|Publication number||US3896981 A|
|Publication date||Jul 29, 1975|
|Filing date||Feb 14, 1974|
|Priority date||Feb 14, 1974|
|Publication number||US 3896981 A, US 3896981A, US-A-3896981, US3896981 A, US3896981A|
|Inventors||Purple Edward B|
|Original Assignee||Purple Edward B|
|Export Citation||BiBTeX, EndNote, RefMan|
|Patent Citations (10), Referenced by (15), Classifications (8)|
|External Links: USPTO, USPTO Assignment, Espacenet|
[4 1 July 29,1975
1 1 PROTECTIVE SKI TRANSPORT BAG  Inventor: Edward B. Purple, 147th St.-Forest Hills, Lockport, 111. 61603 22 Filed: Feb. 14, 1974 21 Appl. No.: 442,668
 U.S. Cl. 224/45 S; 224/49; 150/52 R; 280/11.37 K  Int. Cl. B65d 71/00  Field of Search... 224/45 S, 45 H, 46, 55, 224/5 Z, 5 E; 280/11.37 K; 150/52 R; 206/390', 229/53 Becker 224/45 S Dorton 206/390 Primary ExaminerRobert J. Spar Assistant Examiner-Kenneth Noland Attorney, Agent, or FirmDawson, Tilton, Fallon 84 Lungmus  ABSTRACT A disposable bag formed of thin foldable material having a central pocket for receiving a pair of ski poles and a pair of side pockets for holding skis. In a preferred embodiment, at least one of the opposing walls of the central pocket is provided with an opening through which intermediate portions of the poles may be gripped for carrying the entire bag and its contents in sling fashion, using the poles to provide a handle and to distribute the suspending force. The bag protects the skis during transport, as when mounted on an automobile ski rack, may be folded when empty and carried by the skier in a pocket until use is required and, because of its inexpensive construction, may be discarded after it has served its purpose.
7 Claims, 7 Drawing Figures PATENTED JUL 2 9 I875 SHEET FIG.
PATENTEB JUL 2 9 I975 I SHEET PROTECTIVE SKI TRANSPORT BAG BACKGROUND Ski bags of various types are known in the art, as illustrated by the constructions shown in US. Pat. Nos. 2,180,686, 2,250,388, 3,336,961, and 2,118,875. Such bags are frequently padded and, in general, provide adequate protection for the skis during storage or when they are handled and transported by commercial carriers. For the most part, conventional ski bags are really items of luggage; they are sturdy items intended for repeated use and are relatively bulky even when empty.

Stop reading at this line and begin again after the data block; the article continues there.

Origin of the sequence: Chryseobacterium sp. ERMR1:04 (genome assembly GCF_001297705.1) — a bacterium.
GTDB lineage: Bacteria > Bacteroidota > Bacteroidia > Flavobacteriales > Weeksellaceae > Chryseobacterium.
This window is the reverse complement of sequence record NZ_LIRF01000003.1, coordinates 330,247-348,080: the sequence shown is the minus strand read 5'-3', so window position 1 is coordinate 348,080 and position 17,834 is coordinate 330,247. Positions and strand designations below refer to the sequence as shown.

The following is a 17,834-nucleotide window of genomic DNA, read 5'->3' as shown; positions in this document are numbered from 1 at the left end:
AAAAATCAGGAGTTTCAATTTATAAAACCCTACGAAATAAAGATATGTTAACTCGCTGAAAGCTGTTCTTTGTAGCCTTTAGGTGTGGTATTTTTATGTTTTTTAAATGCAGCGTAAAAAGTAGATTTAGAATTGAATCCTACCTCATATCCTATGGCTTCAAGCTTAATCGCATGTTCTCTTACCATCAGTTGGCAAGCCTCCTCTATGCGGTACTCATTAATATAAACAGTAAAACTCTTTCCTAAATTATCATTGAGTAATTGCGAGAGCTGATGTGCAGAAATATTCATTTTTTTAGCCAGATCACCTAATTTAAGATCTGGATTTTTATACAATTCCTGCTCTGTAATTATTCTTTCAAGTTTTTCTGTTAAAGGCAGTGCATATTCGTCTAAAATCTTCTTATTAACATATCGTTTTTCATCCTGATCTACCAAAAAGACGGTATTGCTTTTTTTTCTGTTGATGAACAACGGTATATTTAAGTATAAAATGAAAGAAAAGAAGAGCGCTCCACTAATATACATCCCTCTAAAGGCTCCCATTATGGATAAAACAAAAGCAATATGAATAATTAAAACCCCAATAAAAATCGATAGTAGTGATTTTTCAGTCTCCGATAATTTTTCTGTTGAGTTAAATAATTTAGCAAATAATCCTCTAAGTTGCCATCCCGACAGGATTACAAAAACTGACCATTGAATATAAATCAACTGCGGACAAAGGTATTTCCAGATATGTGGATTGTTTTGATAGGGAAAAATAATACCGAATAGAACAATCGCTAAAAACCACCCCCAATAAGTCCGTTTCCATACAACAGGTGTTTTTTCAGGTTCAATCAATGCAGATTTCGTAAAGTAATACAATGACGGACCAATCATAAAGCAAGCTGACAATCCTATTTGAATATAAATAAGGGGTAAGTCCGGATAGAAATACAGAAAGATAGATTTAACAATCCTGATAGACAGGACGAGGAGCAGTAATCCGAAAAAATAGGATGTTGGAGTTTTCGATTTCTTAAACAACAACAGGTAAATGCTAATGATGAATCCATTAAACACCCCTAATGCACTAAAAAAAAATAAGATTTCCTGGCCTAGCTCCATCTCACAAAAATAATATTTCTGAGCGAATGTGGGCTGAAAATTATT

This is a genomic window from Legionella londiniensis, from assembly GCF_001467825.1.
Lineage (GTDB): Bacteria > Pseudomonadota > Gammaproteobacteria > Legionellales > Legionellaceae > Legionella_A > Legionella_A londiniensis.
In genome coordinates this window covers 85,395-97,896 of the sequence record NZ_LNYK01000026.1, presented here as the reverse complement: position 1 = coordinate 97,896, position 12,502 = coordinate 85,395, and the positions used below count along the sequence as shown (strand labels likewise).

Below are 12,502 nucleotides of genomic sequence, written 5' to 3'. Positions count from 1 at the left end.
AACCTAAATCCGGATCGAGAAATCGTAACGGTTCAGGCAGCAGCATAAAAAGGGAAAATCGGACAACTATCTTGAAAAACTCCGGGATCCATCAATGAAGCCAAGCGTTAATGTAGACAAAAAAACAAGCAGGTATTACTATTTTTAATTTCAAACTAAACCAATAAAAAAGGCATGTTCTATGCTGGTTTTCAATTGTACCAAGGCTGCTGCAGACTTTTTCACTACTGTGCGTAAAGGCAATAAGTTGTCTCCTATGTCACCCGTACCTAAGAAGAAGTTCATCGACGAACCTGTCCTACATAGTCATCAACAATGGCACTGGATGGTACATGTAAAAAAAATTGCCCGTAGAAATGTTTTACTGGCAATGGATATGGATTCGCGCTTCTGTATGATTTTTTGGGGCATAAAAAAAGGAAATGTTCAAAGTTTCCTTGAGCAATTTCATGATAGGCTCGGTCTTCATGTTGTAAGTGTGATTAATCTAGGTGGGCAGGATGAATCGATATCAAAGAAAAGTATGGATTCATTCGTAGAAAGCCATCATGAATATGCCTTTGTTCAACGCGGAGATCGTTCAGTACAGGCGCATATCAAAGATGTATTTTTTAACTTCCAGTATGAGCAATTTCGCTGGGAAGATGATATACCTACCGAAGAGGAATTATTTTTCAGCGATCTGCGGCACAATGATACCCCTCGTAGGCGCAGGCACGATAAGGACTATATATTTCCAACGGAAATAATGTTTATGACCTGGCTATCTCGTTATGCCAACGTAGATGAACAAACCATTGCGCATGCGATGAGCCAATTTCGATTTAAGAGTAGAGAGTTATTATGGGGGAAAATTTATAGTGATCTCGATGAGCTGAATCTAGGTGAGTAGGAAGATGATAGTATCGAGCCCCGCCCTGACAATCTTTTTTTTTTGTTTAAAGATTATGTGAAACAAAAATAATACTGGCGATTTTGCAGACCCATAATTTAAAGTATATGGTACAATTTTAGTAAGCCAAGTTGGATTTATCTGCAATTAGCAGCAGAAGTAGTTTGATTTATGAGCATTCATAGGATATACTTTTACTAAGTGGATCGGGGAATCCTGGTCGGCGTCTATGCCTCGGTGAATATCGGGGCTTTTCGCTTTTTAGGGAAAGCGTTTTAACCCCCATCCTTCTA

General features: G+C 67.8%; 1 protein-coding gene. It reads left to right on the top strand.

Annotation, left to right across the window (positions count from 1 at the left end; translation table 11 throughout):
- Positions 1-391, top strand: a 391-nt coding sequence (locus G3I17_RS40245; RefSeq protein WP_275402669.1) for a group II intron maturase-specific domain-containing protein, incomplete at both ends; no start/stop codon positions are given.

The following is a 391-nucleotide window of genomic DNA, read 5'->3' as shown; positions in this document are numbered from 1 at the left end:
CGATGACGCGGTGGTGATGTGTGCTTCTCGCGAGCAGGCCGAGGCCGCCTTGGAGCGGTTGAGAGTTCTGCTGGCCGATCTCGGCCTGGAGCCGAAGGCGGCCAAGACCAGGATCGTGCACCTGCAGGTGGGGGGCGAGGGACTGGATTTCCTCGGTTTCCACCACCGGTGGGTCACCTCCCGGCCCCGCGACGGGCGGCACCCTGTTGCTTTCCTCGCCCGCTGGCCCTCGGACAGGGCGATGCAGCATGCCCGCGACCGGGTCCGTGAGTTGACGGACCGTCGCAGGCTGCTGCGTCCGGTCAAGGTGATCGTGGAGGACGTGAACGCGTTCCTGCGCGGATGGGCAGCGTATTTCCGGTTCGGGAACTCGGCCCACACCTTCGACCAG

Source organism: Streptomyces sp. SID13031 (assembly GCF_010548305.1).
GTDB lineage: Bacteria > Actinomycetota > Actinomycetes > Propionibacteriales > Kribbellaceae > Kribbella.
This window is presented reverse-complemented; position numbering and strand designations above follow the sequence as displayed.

U.S. Pat. No. 3,225,987 discloses a frame for interconnecting a pair of skis and a pair of poles in such a way that the entire assembly may be mounted on a conventional automobile ski rack and, when removed from the rack, may be hand-carried as a rigid unit. While the frame members maintain the skis and poles in spaced relation, thereby preventing scratching and other possible damage occasioned by direct contact during transport (an advantage which even cushioned ski bags seldom provide), the frame members themselves are relatively bulky and must therefore be stored in some fashion when the skis and poles are to be used.
SUMMARY One aspect of this invention lies in the recognition that conventional storage bags and skicarrying devices fail to protect skis, bindings, and poles in a common circumstance where such protection would be particularly desirable, namely, when the skis and poles are being transported on an automobile ski rack. During such transport, the ski equipment is commonly exposed to road dirt and salt water splashed from the road surface. The forceful impact of water and particulate matter on the skis would be expected to affect a wax finish and might even damage the permanent surface finish of the skis and poles. Since the skis are fully exposed to the elements during transport, dirt, salt and ice collecting in the bindings must ordinarily be removed when the destination has been reached if such bindings are to perform their safety release function when put to use. Even when the bindings are so cleaned, there is always the danger that permanent damage affecting their operation will have occurred (and remain undetected until a failure results) because of corrosion, abrasion, and jamming caused by such exposure. Finally, conventional racks make no provision for holding straps and buckles so that they do not slap against the roof or rear deck of a moving car and while an experienced skier would be expected to tie the straps to prevent them from flapping in the airstream it is still possibleyeven probable, that the tied straps will become loosened and contact the roof or deck, distracting the occupants of the car and perhaps even damaging the finish of the automobile.